Famous for: Native American mountain guide and farmer who lived comfortably within “two worlds.”

Also notable for: Skilled mountain guide who led James Longmire, John Muir, and many other early climbing parties to Mount Rainier.  Also an early settler in the Eatonville area who prospered and lived comfortably within both Native and Euro-American circles.


Indian Henry Marker, Eatonville

Indian Henry Marker, Eatonville

Indian Henry came to Western Washington in the 1850s, banished from the village of Simco on the Yakama Indian Reservation for killing a medicine man. Born So-To-Lick in 1825, historians aren’t sure of his tribal origin. He is believed to be of Nisqually, Cowlitz or Klickitat origin. He eventually settled on the Mashel Prairie near present day Eatonville in 1864 among other Native Americans primarily of Nisqually and Klickitat descent.

So-To-Lick received his “Boston” (American in the Chinook Jargon) name from Henry Winsor a pioneer mail carrier. According to Edmond Meany, when Winsor met So-To-Lick he asked him his name. It was unpronounceable to Winsor prompting him to joke, “that’s no name-your name is Indian Henry,” offering So-To-Lick his “Boston” name. The name stuck. Indian Henry adapted well to this name as he did with many of the customs of the “Boston” settlers. He was equally as comfortable with his Native customs and had little problems living within both of these “worlds.”

Indian Henry wore western style clothing and took up farming on the Mashel Prairie. He raised horses and cows as well as cultivated grains and vegetables. He was fluent in English and several Indian languages. He converted to Christianity. He was hospitable to both natives and non-natives, establishing many friendships and companionships. Many folks who headed to Mount Rainier would stop and stay at Henry’s homestead for a night, purchase supplies from him and use his guide services.

Indian Henry became known as an excellent woodsman and guide. He led several climbing parties to Mount Rainier, but never summited the mountain. Like most area Native Americans, he held the mountain as a sacred place and would not venture onto its glaciers believing to do so would bring bad luck. Some of the notables Henry guided included James Longmire, George Bayley, Philemon Van Trump and A.C. Ewing. In 1888, Henry guided John Muir and his party to Mount Rainier. Fay Fuller spent the evening at Indian Henry’s place on her way to the mountain for her historical ascent.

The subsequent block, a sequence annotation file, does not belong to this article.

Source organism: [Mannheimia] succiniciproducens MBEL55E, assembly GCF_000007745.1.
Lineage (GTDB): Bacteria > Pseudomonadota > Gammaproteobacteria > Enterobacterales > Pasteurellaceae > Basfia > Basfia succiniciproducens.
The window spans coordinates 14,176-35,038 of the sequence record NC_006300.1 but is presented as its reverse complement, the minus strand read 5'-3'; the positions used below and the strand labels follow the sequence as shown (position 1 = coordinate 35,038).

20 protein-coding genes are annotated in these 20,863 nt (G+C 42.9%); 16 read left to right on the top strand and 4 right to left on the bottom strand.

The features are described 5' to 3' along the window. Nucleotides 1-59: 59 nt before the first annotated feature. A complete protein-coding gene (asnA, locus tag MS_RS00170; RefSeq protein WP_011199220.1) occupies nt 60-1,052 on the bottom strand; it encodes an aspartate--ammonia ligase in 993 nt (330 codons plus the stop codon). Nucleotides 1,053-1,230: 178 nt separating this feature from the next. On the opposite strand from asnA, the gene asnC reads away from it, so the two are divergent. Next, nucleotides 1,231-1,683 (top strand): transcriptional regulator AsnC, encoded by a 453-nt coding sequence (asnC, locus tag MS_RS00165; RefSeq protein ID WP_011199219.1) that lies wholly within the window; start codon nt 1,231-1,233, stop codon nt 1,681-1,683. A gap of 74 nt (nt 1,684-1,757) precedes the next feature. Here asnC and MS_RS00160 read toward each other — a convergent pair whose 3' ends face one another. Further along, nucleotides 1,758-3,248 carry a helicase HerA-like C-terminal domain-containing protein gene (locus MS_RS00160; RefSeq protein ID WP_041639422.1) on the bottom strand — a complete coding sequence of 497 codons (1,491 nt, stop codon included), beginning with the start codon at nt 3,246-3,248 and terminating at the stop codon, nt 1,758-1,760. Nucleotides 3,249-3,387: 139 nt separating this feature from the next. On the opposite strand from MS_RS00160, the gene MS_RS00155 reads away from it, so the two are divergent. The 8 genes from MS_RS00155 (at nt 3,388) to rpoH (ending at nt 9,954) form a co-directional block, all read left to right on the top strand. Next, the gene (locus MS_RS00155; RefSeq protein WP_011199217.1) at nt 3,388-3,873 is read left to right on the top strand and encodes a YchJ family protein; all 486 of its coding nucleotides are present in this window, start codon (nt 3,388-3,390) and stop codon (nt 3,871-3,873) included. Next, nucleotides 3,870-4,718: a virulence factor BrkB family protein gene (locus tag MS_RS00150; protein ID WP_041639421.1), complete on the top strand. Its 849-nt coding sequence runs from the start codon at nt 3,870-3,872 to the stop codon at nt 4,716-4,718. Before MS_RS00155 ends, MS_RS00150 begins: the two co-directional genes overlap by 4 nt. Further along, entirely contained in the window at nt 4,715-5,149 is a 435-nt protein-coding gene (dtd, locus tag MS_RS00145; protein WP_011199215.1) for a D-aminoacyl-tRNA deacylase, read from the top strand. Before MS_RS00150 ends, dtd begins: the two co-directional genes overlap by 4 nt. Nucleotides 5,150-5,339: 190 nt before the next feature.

Indian Henry had three wives as was customary of his people at the time. One story goes that Henry was brought before Judge James Wickersham in Tacoma to explain his marriage to these women.  The judge told him that he would have to give up two of his wives. He kept his first wife which he ended up having five children with including a son he named Wickersham So-To-Lick. Despite the conflict of having to let go of two of his wives, he apparently didn’t harbor any ill will for the judge, naming a son after him. Henry respected that Wickersham had an understanding of native cultures. Henry’s other two wives remained nearby working for him.

Indian Henry became fairly well off. It was believed by many of the area settlers that Henry had a gold mine somewhere on Mount Rainier. He always paid for his supplies at the local mercantile with gold nuggets. Some area settlers looked for this mine around Henry’s favorite hunting grounds but to no avail. Aside from the gold, Henry made a decent living by providing travelers lodging and supplies at his farm.

Despite raising cattle and cultivating crops, Indian Henry often left his farm for periods of time to hunt and gather food for the winter; keeping within his native routines. One of his favorite spots for hunting mountain goats is a beautiful alpine meadow area splotched with sparkling tarns-a beloved place by hikers today known as Indian Henry’s Hunting Ground.

Indian Henry passed away in 1895 at 75 years old. He was buried among other members of his Indian Shaker Church congregation. A stone marker was placed near the grave in the 1970s. In 2005, two local Eagle scouts along with community volunteers and members of the Puyallup tribe renovated the grave site after it had fallen into a state of neglect.

Several of Henry’s descendants left the area after he died, but a few remained building a church near the gravesite on the Mashel Prairie in 1913. The church is now a private residence, but the grave is open to the public. Indian Henry’s Hunting Ground is one of the most popular hiking destinations within Mount Rainier National Park. Nearby Satulick Mountain was named by P. B. Van Trump for Indian Henry (an alteration of his native name So-to-lick).

About The Author

Craig Romano

Since relocating from New Hampshire to Washington State in 1989, award winning guidebook author Craig Romano has thoroughly hiked the Evergreen State. He has logged over 17,000 miles on the trail from the San Juan Islands to the Salmo-Priest Wilderness. And he has hiked nearly every trail within Mount Rainier National Park, one of his absolute favorite places. An avid hiker, Craig counts running, paddling, cycling, and protecting natural areas also among his passions. Content provider for Hikeoftheweek.com, Craig has also written for over two dozen publications. Author of nine guidebooks and co-author of four other books, Craig is one of the most prolific trails writers in the Northwest. He is currently working on 100 Classic Hikes in Washington (Mountaineers Books) which includes many Mount Rainier area hikes. His Columbia Highlands, Exploring Washington’s Last Frontier, was recognized in 2010 as a Washington Reads book for its contribution to Washington’s cultural heritage. Visit him at http://CraigRomano.com and on Facebook at “Craig Romano Guidebook Author.”